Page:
Someone is having a birthday. Did you know that it was 100 years ago this month that the Weather Bureau was formed in the United States, and it was 50 years ago this year that the Weather Bureau reorganized into what we now know as the National Oceanic and Atmospheric Administration (NOAA) and the United States National Weather Service (NWS). But looking back farther in our history, weather was always an important concern. While Thomas Jefferson was in Philadelphia plotting resistance, rebellion and treason against the British monarchy, he took the time to buy himself a thermometer and a rare instrument called a barometer. Coincidentally, he noted that on July 4, 1776, the high temperature for the day was 76 F. In fact, both Jefferson and George Washington kept meticulous weather records, for Washington right up until the day before he died.
The story of the development of what we now know as the National Weather Service is one of critical need, disaster, and military tactical advantage. It isn’t a stretch to say that the entire history of the United States could be told in the history of the development of our weather service. From Ben Franklin’s brilliant charting of the Gulf Stream and other currents in the Atlantic Ocean and the speed advantage that gave our ships, outrunning oncoming armadas and giving the likes of Paul Revere advance word that they were indeed coming by sea, to present day questions and unsettling answers about climate change, the history of weather observation traces the history of our country. The archives are full of examples where the weather changed the course of history, for better or for worse.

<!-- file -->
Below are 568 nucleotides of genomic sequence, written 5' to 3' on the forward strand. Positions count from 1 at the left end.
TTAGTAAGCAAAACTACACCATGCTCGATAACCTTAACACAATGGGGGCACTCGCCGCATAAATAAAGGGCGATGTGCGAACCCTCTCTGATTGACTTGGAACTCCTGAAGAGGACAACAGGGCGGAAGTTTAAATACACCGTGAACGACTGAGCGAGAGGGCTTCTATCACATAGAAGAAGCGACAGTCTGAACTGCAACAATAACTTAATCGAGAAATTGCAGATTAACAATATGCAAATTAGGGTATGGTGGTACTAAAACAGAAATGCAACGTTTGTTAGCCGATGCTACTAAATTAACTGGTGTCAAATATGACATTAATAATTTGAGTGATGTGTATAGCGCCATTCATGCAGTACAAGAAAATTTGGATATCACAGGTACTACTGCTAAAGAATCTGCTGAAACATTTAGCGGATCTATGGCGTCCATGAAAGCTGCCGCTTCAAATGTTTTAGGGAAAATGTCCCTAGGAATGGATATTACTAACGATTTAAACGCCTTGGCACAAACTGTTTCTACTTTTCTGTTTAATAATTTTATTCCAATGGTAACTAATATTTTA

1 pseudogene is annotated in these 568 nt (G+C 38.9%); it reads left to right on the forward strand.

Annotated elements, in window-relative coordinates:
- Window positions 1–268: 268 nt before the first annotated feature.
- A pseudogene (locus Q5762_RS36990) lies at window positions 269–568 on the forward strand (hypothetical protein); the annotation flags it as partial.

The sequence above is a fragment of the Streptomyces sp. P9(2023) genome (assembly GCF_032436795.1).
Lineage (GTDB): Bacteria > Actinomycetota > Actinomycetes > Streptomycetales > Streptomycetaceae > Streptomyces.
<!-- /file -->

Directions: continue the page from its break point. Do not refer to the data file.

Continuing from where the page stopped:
The entire history of the development of the National Weather Service is far beyond the scope of any one article like this, and the whole suite of web sites put together by NOAA and called NOAA History, A Science Odyssey, is just a start. For those with an interest in weather, earth science, history, art and poetry this group of web sites is a treasure trove. The place to begin is https://www.history.noaa.gov/
Did I mention poetry? If you dig into this site you will find this poem by George W. Mindling who was the official in charge of the Atlanta, Georgia Weather Bureau office in 1939:
Introducing the Weather Man
In the paper one Sunday the editor's page
Gave a big lot of space to the Weather Man sage
Where it told how he hit the old nail on the head
With predictions resulting just like he had said.
But it never did mention the failures of late
That were known to the Weather Man date after date
When he called for the clouds and the downpouring rain,
Yet there came not a drop for the unsprouted grain.
So the Weather Man wondered, ''What response can I make?
I must pinch myself hard; am I really awake?
I never deserved this acclaim so profuse,
And so when I am right they just treat it like news.